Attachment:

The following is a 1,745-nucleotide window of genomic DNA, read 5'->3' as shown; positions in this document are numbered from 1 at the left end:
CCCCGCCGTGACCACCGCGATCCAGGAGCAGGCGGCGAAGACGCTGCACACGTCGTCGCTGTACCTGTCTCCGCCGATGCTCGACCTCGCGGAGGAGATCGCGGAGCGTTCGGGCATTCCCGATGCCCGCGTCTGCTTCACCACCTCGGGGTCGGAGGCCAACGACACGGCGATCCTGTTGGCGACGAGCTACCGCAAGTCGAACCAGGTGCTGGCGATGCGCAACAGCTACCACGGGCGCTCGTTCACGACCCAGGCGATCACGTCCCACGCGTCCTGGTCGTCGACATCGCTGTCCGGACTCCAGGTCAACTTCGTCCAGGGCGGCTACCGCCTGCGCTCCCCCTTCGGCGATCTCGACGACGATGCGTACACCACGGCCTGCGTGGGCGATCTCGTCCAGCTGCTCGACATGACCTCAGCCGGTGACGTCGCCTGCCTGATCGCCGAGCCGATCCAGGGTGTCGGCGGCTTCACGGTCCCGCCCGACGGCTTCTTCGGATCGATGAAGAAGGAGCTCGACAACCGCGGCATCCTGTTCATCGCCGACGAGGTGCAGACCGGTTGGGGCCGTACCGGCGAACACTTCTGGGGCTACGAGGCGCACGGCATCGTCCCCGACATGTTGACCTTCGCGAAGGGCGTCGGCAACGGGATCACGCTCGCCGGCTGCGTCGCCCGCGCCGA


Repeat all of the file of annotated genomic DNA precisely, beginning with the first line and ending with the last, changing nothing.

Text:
The following is a 1,745-nucleotide window of genomic DNA, read 5'->3' as shown; positions in this document are numbered from 1 at the left end:
CCCCGCCGTGACCACCGCGATCCAGGAGCAGGCGGCGAAGACGCTGCACACGTCGTCGCTGTACCTGTCTCCGCCGATGCTCGACCTCGCGGAGGAGATCGCGGAGCGTTCGGGCATTCCCGATGCCCGCGTCTGCTTCACCACCTCGGGGTCGGAGGCCAACGACACGGCGATCCTGTTGGCGACGAGCTACCGCAAGTCGAACCAGGTGCTGGCGATGCGCAACAGCTACCACGGGCGCTCGTTCACGACCCAGGCGATCACGTCCCACGCGTCCTGGTCGTCGACATCGCTGTCCGGACTCCAGGTCAACTTCGTCCAGGGCGGCTACCGCCTGCGCTCCCCCTTCGGCGATCTCGACGACGATGCGTACACCACGGCCTGCGTGGGCGATCTCGTCCAGCTGCTCGACATGACCTCAGCCGGTGACGTCGCCTGCCTGATCGCCGAGCCGATCCAGGGTGTCGGCGGCTTCACGGTCCCGCCCGACGGCTTCTTCGGATCGATGAAGAAGGAGCTCGACAACCGCGGCATCCTGTTCATCGCCGACGAGGTGCAGACCGGTTGGGGCCGTACCGGCGAACACTTCTGGGGCTACGAGGCGCACGGCATCGTCCCCGACATGTTGACCTTCGCGAAGGGCGTCGGCAACGGGATCACGCTCGCCGGCTGCGTCGCCCGCGCCGA